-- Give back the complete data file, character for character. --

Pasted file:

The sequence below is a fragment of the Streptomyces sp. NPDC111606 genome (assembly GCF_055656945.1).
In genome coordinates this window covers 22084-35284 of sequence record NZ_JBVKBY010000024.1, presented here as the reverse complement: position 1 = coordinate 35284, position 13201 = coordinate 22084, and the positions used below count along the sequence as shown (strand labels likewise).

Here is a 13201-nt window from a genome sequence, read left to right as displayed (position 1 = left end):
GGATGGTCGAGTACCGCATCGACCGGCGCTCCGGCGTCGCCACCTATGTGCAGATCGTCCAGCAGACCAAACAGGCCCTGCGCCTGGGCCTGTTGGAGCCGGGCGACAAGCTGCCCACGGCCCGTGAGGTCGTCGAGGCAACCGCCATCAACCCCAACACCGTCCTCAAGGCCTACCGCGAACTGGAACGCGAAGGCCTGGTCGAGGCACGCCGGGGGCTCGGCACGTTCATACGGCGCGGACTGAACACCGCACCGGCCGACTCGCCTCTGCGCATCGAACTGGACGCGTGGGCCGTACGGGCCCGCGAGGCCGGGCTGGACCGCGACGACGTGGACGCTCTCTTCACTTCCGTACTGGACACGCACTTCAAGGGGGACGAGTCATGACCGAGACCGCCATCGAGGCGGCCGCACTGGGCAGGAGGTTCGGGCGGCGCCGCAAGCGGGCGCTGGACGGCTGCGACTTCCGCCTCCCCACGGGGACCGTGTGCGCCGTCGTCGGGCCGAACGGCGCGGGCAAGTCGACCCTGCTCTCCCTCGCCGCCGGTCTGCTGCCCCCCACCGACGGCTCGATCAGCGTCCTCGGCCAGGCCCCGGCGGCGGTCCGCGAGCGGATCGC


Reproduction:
The sequence below is a fragment of the Streptomyces sp. NPDC111606 genome (assembly GCF_055656945.1).
In genome coordinates this window covers 22084-35284 of sequence record NZ_JBVKBY010000024.1, presented here as the reverse complement: position 1 = coordinate 35284, position 13201 = coordinate 22084, and the positions used below count along the sequence as shown (strand labels likewise).

Here is a 13201-nt window from a genome sequence, read left to right as displayed (position 1 = left end):
GGATGGTCGAGTACCGCATCGACCGGCGCTCCGGCGTCGCCACCTATGTGCAGATCGTCCAGCAGACCAAACAGGCCCTGCGCCTGGGCCTGTTGGAGCCGGGCGACAAGCTGCCCACGGCCCGTGAGGTCGTCGAGGCAACCGCCATCAACCCCAACACCGTCCTCAAGGCCTACCGCGAACTGGAACGCGAAGGCCTGGTCGAGGCACGCCGGGGGCTCGGCACGTTCATACGGCGCGGACTGAACACCGCACCGGCCGACTCGCCTCTGCGCATCGAACTGGACGCGTGGGCCGTACGGGCCCGCGAGGCCGGGCTGGACCGCGACGACGTGGACGCTCTCTTCACTTCCGTACTGGACACGCACTTCAAGGGGGACGAGTCATGACCGAGACCGCCATCGAGGCGGCCGCACTGGGCAGGAGGTTCGGGCGGCGCCGCAAGCGGGCGCTGGACGGCTGCGACTTCCGCCTCCCCACGGGGACCGTGTGCGCCGTCGTCGGGCCGAACGGCGCGGGCAAGTCGACCCTGCTCTCCCTCGCCGCCGGTCTGCTGCCCCCCACCGACGGCTCGATCAGCGTCCTCGGCCAGGCCCCGGCGGCGGTCCGCGAGCGGATCGC